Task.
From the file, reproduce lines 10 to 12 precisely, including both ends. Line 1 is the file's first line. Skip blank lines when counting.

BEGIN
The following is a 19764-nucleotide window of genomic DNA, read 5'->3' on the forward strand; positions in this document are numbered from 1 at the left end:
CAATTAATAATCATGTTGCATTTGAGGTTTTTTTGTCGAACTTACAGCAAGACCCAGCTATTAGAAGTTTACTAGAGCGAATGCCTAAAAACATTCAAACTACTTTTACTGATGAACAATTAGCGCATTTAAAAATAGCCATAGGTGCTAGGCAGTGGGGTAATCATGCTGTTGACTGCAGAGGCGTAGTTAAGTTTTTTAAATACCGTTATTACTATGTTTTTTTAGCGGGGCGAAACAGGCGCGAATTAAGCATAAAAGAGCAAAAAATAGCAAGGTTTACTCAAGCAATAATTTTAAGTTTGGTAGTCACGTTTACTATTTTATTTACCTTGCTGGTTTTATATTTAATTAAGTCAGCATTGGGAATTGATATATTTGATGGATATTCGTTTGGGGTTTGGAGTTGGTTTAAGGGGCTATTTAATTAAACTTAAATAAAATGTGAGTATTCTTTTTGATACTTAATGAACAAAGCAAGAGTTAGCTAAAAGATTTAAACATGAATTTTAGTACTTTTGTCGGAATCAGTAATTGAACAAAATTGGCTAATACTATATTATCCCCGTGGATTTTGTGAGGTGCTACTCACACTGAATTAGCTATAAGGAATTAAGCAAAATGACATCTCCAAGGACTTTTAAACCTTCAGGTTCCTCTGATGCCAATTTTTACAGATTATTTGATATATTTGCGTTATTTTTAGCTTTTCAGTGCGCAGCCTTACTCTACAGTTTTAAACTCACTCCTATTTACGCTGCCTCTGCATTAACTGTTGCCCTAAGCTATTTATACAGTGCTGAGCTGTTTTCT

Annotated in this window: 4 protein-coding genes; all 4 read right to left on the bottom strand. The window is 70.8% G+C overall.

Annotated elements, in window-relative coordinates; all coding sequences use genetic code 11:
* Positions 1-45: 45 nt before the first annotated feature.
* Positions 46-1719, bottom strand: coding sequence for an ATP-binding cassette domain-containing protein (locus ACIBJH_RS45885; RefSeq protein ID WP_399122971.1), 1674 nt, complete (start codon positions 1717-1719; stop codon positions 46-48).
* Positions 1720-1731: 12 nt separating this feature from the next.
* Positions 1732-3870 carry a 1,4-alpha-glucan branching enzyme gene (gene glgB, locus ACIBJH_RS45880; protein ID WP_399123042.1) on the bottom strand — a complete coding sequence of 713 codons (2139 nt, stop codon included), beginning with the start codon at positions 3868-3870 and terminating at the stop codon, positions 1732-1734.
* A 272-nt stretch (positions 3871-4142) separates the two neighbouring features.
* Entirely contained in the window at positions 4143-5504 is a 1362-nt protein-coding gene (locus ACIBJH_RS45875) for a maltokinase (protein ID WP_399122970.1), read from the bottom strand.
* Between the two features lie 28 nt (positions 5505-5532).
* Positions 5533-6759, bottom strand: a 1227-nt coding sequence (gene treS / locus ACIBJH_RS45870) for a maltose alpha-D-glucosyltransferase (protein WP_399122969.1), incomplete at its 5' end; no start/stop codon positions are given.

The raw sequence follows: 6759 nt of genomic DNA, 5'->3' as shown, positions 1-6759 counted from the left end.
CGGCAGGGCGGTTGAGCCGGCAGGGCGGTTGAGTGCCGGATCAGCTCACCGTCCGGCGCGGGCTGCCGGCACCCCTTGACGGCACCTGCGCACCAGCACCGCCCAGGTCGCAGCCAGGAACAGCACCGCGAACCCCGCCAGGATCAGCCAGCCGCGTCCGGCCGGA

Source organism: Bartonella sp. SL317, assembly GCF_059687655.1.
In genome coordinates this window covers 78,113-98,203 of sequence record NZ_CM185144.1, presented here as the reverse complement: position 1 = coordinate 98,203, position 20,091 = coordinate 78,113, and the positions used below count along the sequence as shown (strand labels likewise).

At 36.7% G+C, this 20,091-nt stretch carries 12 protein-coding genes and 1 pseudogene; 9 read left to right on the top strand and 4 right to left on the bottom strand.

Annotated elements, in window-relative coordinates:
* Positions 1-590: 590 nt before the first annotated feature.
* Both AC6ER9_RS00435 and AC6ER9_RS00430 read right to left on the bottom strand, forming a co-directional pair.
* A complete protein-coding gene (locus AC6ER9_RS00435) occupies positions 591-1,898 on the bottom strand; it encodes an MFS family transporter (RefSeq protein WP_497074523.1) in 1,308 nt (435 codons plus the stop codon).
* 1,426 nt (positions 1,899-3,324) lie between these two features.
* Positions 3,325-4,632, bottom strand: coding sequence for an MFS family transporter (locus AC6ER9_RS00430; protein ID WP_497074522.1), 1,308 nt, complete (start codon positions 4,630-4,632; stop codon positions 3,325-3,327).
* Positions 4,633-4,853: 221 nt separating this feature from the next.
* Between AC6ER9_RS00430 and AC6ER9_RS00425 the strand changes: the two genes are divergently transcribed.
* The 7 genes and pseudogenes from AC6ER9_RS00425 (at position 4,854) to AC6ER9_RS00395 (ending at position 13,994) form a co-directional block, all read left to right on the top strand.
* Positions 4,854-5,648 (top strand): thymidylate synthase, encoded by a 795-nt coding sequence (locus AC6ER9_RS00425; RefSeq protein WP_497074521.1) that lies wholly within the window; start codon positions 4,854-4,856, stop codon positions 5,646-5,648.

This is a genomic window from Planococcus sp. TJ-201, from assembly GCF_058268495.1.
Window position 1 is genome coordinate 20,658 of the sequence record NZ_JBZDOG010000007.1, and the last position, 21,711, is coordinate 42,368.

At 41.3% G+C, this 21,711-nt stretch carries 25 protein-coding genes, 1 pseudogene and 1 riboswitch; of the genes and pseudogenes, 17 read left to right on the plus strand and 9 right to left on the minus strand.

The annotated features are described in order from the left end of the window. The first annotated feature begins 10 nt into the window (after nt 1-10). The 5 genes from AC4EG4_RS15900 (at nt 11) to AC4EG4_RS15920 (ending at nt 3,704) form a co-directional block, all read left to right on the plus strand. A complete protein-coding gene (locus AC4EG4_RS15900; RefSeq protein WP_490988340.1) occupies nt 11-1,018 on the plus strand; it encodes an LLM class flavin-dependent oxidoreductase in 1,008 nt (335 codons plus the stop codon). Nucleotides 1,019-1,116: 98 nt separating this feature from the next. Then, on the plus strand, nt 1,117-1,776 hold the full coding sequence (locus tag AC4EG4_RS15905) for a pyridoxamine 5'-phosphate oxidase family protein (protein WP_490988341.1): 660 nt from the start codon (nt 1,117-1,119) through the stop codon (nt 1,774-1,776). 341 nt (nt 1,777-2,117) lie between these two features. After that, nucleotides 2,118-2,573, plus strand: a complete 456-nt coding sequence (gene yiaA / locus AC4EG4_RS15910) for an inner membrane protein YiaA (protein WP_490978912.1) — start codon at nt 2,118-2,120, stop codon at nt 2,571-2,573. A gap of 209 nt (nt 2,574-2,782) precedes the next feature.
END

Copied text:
* Entirely contained in the window at positions 4143-5504 is a 1362-nt protein-coding gene (locus ACIBJH_RS45875) for a maltokinase (protein ID WP_399122970.1), read from the bottom strand.
* Between the two features lie 28 nt (positions 5505-5532).
* Positions 5533-6759, bottom strand: a 1227-nt coding sequence (gene treS / locus ACIBJH_RS45870) for a maltose alpha-D-glucosyltransferase (protein WP_399122969.1), incomplete at its 5' end; no start/stop codon positions are given.